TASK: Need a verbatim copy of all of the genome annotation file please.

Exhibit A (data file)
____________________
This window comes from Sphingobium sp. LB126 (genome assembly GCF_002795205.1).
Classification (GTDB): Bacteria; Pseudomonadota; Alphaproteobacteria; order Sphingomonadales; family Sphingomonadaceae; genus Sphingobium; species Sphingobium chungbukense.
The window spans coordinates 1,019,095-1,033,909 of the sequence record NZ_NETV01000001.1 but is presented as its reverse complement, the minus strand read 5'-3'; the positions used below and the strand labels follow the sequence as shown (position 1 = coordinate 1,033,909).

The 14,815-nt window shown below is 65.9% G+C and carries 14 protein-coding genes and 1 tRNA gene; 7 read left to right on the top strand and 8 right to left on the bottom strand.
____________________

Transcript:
This window comes from Sphingobium sp. LB126 (genome assembly GCF_002795205.1).
Classification (GTDB): Bacteria; Pseudomonadota; Alphaproteobacteria; order Sphingomonadales; family Sphingomonadaceae; genus Sphingobium; species Sphingobium chungbukense.
The window spans coordinates 1,019,095-1,033,909 of the sequence record NZ_NETV01000001.1 but is presented as its reverse complement, the minus strand read 5'-3'; the positions used below and the strand labels follow the sequence as shown (position 1 = coordinate 1,033,909).

The 14,815-nt window shown below is 65.9% G+C and carries 14 protein-coding genes and 1 tRNA gene; 7 read left to right on the top strand and 8 right to left on the bottom strand.